What even happened during the early primaries?

Mia DiLorenzo, page editor

On Feb. 3, 2020, Iowans determined the winner of the caucuses to be… no one? Both Sen. Bernie Sanders and Mayor Pete Buttigieg declared an early victory with Sen. Amy Klobuchar echoing both of their sentiments. Though the results came in eventually, the Democratic National Committee had a large time delay in releasing the results. Buttigieg and Sanders tied at 26.2%, but Sanders was only awarded 12 delegates compared to Buttigieg’s 13. Warren followed, winning 18% of the vote and 8 delegates.  

The DNC stated that this delay was due to quality control purposes and technological issues, but a number of people point towards disorganization and a flawed caucus reporting system. The Joe Biden campaign published a letter denouncing the failures of the Iowa caucusing system and the reporting issues that caused the disorganization.

The Iowa Caucus debacle left many candidates confused and unsure what next steps to pursue, so most candidates placed the majority of their resources in New Hampshire where the following primary took place. Sen. Bernie Sanders, a New England resident, was slated to win the primary. Though Sen. Elizabeth Warren also lives around the area, her poor showing in Iowa exposed a general lack of support. 

Sanders pulled through with a 25.7% of the votes, slightly over Iowa frontrunner Pete Buttigieg, who amassed 24.4% of the votes. Both candidates received nine delegates, though their vote counts were separated by 3,000 with Sanders winning 76,000. 

Following the primary, the Democratic hopefuls flew to Nevada, where one of the last caucuses before Super Tuesday would take place. On the Tuesday before the caucuses, Nevada held the next Democratic debate—the first time that billionaire and former New York City Mike Bloomberg was on the debate stage throughout the primary process.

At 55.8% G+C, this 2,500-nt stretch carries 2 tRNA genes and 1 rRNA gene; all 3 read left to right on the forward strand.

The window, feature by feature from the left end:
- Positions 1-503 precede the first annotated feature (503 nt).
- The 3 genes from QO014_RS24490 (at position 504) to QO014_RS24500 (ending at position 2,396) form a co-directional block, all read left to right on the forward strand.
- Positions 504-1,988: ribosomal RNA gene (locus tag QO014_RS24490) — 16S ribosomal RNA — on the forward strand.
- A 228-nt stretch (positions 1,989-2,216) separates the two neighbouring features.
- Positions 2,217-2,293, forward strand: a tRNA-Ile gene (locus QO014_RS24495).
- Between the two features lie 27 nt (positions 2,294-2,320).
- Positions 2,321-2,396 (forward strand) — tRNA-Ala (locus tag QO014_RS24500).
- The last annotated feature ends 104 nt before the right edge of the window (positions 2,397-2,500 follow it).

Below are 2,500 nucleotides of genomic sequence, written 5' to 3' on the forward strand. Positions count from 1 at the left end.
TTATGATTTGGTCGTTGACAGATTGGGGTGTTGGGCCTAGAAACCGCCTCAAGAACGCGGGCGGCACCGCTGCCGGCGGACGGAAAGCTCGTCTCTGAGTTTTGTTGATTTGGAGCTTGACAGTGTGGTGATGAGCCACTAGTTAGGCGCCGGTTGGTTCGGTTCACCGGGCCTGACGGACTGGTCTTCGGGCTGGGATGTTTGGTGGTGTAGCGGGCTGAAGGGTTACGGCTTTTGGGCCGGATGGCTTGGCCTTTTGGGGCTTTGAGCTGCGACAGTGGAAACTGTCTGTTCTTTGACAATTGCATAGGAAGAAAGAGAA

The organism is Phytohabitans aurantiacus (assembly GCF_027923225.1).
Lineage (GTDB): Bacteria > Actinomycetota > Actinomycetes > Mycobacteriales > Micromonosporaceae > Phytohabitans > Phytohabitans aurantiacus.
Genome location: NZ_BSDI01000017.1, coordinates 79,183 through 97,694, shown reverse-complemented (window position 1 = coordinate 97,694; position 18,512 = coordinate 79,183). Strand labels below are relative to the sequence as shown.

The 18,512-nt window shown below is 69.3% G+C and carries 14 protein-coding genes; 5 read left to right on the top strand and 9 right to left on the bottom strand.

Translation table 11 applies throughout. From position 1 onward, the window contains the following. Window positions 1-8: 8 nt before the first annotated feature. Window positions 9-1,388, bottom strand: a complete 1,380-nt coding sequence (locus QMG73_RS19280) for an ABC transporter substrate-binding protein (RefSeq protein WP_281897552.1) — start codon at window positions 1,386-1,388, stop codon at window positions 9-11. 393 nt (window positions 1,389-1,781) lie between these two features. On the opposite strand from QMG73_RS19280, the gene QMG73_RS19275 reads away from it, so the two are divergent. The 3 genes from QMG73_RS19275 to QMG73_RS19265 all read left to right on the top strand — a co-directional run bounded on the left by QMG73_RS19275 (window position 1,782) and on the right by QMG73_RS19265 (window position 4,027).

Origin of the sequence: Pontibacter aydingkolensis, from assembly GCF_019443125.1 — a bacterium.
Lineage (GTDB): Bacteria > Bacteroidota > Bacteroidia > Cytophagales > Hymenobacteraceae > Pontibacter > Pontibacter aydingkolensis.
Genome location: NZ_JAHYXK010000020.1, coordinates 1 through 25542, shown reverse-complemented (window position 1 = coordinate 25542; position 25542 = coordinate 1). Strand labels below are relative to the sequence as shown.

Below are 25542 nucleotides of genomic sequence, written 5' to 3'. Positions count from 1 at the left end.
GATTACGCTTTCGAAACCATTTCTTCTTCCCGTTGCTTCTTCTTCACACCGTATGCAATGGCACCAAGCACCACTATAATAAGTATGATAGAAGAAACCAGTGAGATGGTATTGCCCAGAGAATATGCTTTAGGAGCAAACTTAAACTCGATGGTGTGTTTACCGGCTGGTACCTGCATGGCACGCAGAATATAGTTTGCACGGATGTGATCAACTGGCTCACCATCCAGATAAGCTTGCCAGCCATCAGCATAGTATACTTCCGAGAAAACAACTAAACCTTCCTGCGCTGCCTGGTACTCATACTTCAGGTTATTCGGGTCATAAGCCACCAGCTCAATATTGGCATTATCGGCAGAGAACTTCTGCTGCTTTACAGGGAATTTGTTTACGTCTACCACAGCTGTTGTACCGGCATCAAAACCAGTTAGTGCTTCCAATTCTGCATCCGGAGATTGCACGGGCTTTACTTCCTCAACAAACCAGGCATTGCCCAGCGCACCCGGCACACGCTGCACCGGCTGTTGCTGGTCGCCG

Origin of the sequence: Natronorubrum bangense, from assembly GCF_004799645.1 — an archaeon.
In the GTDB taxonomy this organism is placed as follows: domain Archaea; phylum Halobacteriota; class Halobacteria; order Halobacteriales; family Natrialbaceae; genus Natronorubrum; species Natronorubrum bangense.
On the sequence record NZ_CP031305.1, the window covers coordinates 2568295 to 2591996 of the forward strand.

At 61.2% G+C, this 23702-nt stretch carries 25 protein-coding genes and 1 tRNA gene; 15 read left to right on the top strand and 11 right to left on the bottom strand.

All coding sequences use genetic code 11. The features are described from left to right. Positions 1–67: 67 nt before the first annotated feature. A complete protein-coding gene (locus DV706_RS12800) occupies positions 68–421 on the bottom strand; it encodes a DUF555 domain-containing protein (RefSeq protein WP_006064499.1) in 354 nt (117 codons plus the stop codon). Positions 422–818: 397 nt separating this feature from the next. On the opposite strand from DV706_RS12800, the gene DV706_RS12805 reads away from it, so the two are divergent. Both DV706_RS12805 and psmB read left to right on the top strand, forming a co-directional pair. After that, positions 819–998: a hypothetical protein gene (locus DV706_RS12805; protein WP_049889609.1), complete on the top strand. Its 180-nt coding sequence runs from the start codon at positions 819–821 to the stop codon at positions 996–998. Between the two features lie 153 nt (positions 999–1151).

Though many have noted that the Democratic party has never been more divisive, there was one thing that was able to unify many 2020 hopefuls last Tuesday: their mutual disdain for Bloomberg. Warren attacked him for his 64 sexual harassment allegations and Non-Disclosure Agreements, Sanders questioned his healthcare stance and the infamous ‘Stop and Frisk’ law, and Biden pursued Bloomberg’s relationship with the Obama administration. Bloomberg saw the first statistically significant decline in his campaign after Nevada’s debate, dropping 3% almost overnight in the polls.

After arguably the most heated debate in the race, Nevada voters overwhelmingly voted to allocate delegates to Sen. Bernie Sanders. 24 delegates are currently going to Sanders, with Biden following with nine delegates. Buttigieg narrowly reached viability, and takes three delegates to the July convention.

This week, South Carolina has its primary, which is the final event before Super Tuesday. Biden is expected to win with a current 26.6% lead, followed by Sanders with 22.1%. The Biden campaign needs to regain ground in South Carolina in order to stay in the race, as his poor results in Iowa, New Hampshire, and Nevada point to a campaign that’s running out of support.

The total allocated delegates have Sanders and Buttigieg in first and second place, respectively, with Sanders holding onto 34 delegates and Buttigieg claiming 23. The remaining candidates have only 21 delegates combined, with Warren, Klobuchar, and Biden in third, fourth, and fifth place. 

Klobuchar holds a 5% lead over Sen. Sanders in her home state of Minnesota at 26% and Sanders at 21% ahead of the Super Tuesday race, according to a UMass/Lowell poll released on Feb. 21 of 2020. Polls have Sanders leading in most Super Tuesday states, with the occasional Biden lead in Virginia and Oklahoma. Most notably is Sanders’ substantial 6% lead in California, where his delegate share might secure his spot as the Democratic nominee ahead of the general election.